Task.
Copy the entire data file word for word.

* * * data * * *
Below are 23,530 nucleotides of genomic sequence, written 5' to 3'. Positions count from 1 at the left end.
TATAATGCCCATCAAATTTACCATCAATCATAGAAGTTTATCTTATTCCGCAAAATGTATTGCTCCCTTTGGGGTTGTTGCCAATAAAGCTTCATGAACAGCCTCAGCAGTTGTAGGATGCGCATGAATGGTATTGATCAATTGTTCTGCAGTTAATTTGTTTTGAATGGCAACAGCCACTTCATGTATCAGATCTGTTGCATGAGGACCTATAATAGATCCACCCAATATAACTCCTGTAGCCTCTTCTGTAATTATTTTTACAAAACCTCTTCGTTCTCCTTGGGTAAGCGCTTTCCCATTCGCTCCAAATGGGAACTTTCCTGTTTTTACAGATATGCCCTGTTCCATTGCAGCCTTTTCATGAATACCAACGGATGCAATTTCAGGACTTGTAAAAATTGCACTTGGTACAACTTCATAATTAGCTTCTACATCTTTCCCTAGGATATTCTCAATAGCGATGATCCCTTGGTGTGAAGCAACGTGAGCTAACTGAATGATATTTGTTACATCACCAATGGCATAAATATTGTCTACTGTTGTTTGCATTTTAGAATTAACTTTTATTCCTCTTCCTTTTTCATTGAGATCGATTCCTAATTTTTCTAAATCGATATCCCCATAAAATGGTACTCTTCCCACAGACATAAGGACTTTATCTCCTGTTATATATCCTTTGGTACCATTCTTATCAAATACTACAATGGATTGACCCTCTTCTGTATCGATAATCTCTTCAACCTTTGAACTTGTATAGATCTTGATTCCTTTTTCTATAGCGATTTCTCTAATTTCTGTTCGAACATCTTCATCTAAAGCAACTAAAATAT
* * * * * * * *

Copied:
Below are 23,530 nucleotides of genomic sequence, written 5' to 3'. Positions count from 1 at the left end.
TATAATGCCCATCAAATTTACCATCAATCATAGAAGTTTATCTTATTCCGCAAAATGTATTGCTCCCTTTGGGGTTGTTGCCAATAAAGCTTCATGAACAGCCTCAGCAGTTGTAGGATGCGCATGAATGGTATTGATCAATTGTTCTGCAGTTAATTTGTTTTGAATGGCAACAGCCACTTCATGTATCAGATCTGTTGCATGAGGACCTATAATAGATCCACCCAATATAACTCCTGTAGCCTCTTCTGTAATTATTTTTACAAAACCTCTTCGTTCTCCTTGGGTAAGCGCTTTCCCATTCGCTCCAAATGGGAACTTTCCTGTTTTTACAGATATGCCCTGTTCCATTGCAGCCTTTTCATGAATACCAACGGATGCAATTTCAGGACTTGTAAAAATTGCACTTGGTACAACTTCATAATTAGCTTCTACATCTTTCCCTAGGATATTCTCAATAGCGATGATCCCTTGGTGTGAAGCAACGTGAGCTAACTGAATGATATTTGTTACATCACCAATGGCATAAATATTGTCTACTGTTGTTTGCATTTTAGAATTAACTTTTATTCCTCTTCCTTTTTCATTGAGATCGATTCCTAATTTTTCTAAATCGATATCCCCATAAAATGGTACTCTTCCCACAGACATAAGGACTTTATCTCCTGTTATATATCCTTTGGTACCATTCTTATCAAATACTACAATGGATTGACCCTCTTCTGTATCGATAATCTCTTCAACCTTTGAACTTGTATAGATCTTGATTCCTTTTTCTATAGCGATTTCTCTAATTTCTGTTCGAACATCTTCATCTAAAGCAACTAAAATAT